A non-profit preserve on the rio Las Piedras.

March, 2020 – I visited this nearly 1,000 hectare Peruvian concesión to continue my rainforest experience and explore ways in which I might help with conservation. Like any tropical rainforest, the number and diversity of animals and plants here in the Peruvian Amazon is overwhelming. I walked the forest each day and saw and experienced something new each time. Sometimes I was framing one photo when two or three other opportunities presented themselves. In my three weeks there, I took hundreds of photos, a portion of which are going to start appearing below (so check back as I work through the photos . . .)

The photos below show why the people of the world need to help. The images of trucks loading rainforest lumber, most certainly taken from nature-preserve land, were captured at one moment in time on one day at a river port just downstream from the bio-station I visited. This goes on every day. If one looks closely, the workers can be seen hiding the dark-colored wood in the center of the load.



Spiders & their structures:

Arachnids, not spiders

I believe this is a Harvestman in the Opiliones order. Eight legs but no venom.



It was the rainy season but somewhat dry during my stay. Still, there were some interesting specimens. I’m in the process of cataloging and editing, so they’ll show up just below shortly . . .

Slime Mold

Arthropods, other

… could be the mom?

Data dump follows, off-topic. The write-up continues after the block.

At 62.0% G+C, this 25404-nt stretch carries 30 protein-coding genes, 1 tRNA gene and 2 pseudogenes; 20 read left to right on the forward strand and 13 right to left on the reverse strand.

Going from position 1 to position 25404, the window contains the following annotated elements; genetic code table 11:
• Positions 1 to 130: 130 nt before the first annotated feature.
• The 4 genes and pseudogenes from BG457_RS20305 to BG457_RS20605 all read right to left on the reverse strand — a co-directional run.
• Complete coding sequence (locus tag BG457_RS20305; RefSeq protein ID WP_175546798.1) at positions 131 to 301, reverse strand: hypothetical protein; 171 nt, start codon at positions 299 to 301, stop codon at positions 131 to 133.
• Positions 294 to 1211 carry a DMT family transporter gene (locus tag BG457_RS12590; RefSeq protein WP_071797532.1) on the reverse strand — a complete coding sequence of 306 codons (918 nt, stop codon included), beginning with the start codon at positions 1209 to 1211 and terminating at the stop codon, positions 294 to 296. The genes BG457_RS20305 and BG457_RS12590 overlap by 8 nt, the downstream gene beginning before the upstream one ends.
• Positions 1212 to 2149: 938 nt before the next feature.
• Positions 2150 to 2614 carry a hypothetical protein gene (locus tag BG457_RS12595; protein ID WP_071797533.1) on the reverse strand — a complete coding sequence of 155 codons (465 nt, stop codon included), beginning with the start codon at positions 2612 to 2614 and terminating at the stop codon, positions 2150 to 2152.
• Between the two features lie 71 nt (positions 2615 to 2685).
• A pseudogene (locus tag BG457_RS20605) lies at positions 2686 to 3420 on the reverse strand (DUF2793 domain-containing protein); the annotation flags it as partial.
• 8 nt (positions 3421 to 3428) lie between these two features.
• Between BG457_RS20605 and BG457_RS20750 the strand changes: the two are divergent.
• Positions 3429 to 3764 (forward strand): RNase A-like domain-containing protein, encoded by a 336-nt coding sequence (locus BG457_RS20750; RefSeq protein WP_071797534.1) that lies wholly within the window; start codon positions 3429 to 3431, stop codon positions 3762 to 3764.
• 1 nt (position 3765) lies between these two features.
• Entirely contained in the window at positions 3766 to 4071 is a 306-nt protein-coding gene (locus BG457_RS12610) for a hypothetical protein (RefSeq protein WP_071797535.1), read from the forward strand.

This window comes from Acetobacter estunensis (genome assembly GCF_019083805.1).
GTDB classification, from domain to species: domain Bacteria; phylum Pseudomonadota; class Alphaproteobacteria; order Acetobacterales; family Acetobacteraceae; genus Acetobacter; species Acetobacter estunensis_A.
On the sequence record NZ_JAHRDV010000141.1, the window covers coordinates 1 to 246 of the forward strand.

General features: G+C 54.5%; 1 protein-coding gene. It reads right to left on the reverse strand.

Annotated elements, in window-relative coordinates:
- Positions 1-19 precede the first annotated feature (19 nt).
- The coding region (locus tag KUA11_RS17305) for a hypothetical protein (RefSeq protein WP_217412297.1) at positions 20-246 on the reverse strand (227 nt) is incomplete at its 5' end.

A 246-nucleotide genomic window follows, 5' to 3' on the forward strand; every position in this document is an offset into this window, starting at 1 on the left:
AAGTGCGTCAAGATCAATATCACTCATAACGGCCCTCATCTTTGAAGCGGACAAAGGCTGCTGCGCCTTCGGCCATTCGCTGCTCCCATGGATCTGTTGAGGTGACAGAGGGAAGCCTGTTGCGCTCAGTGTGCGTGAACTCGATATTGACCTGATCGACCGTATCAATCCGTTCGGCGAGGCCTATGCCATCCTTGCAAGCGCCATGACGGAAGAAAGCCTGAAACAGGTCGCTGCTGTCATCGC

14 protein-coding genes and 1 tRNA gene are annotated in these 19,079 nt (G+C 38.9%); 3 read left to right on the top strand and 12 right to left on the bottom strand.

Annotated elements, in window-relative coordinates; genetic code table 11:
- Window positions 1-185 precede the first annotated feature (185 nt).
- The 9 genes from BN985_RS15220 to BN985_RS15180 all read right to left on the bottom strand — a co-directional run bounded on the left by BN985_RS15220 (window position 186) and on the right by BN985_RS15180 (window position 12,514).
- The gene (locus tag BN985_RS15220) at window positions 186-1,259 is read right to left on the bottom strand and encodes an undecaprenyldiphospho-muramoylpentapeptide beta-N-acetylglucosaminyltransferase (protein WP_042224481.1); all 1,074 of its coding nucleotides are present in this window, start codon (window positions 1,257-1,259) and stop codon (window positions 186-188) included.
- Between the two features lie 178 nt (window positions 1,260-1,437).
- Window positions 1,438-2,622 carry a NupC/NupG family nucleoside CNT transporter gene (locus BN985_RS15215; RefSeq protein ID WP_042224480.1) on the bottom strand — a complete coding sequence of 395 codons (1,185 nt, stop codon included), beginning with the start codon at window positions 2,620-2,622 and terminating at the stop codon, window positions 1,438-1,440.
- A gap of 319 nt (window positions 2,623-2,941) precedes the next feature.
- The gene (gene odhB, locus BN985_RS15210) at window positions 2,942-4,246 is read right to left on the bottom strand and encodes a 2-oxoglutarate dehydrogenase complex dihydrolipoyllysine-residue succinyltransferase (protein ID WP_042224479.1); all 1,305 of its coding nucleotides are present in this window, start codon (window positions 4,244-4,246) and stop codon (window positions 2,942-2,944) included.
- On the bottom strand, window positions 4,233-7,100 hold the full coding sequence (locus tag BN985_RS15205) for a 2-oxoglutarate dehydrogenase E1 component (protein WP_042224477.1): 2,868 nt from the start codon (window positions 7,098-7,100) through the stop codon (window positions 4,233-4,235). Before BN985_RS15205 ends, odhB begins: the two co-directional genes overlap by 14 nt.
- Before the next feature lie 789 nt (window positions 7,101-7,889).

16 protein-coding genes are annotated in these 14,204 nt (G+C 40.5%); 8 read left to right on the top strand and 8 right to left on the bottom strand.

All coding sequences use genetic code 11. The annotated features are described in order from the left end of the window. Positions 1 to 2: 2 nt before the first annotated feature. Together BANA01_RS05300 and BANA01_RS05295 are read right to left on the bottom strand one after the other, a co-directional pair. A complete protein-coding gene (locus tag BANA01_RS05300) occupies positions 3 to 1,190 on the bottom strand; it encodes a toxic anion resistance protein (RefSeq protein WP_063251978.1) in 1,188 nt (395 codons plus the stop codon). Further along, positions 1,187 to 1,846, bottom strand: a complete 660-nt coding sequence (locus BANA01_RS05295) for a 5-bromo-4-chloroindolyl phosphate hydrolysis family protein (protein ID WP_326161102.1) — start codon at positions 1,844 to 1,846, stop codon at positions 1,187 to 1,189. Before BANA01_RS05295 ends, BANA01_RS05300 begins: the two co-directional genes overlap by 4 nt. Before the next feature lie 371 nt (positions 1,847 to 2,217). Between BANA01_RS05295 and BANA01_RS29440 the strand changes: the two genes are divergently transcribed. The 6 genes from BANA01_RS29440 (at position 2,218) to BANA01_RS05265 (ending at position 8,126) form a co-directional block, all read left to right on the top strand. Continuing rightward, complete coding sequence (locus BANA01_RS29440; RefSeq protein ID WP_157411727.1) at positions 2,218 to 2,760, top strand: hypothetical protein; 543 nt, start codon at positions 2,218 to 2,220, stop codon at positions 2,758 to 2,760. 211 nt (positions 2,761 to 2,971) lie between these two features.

Fungi, cordyceps:

I came with a fascination for cordyceps, a genus of fungus known to parasitize insects and other arthropods. Interesting, in that it seems to modify the behaviors of some (a terrestrial ant might take to climbing plants and clamp its mandibles to a leaf’s edge before dying, when the fruiting bodies, aka mushrooms, erupt releasing the spores). They are species specific, this one appears to have taken down a spider. Shot in situ with an iPhone11.

Daniel Winkler who runs mushroom eco-tours from his wonderful Mushroaming site, identified this as probably Gibellula pulchra

Cordyceps fungus possibly on a spider
Same specimen as the previous but shot in macro mode with an Olympus TG-6. I made the caption for an Instagram post, “A microscopic spore grows into a brainless predator, killing & eating just to make copies of itself—makes one think.” To follow on Instagram: @IvorPeterBrians



A taste of the Forest

I must ask Ronald, my forest-sensei, to remind me the name of this tree (background) and its fruit. The fruit is delicious. During a walk, we found them littering the ground under the tree and stopped to quench our hunger. The insect larva which eat them also, have evolved an interesting survival strategy. One can imagine that many forest dwellers would like to eat juicy, sweet fruit and if a caterpillar inside is not fast, it’s a goner! Well, they are fast! Squeezing your fingers on an over ripe fruit results in the larva wriggling to the surface with lightning speed and literally jumping clear of the fruit, and the larger fruit eater. I didn’t eat a single one!

My hosts:

As a nonprofit, Arbio relies to a degree on donations to fund their programs. Please do what you can. Here is a link to their page: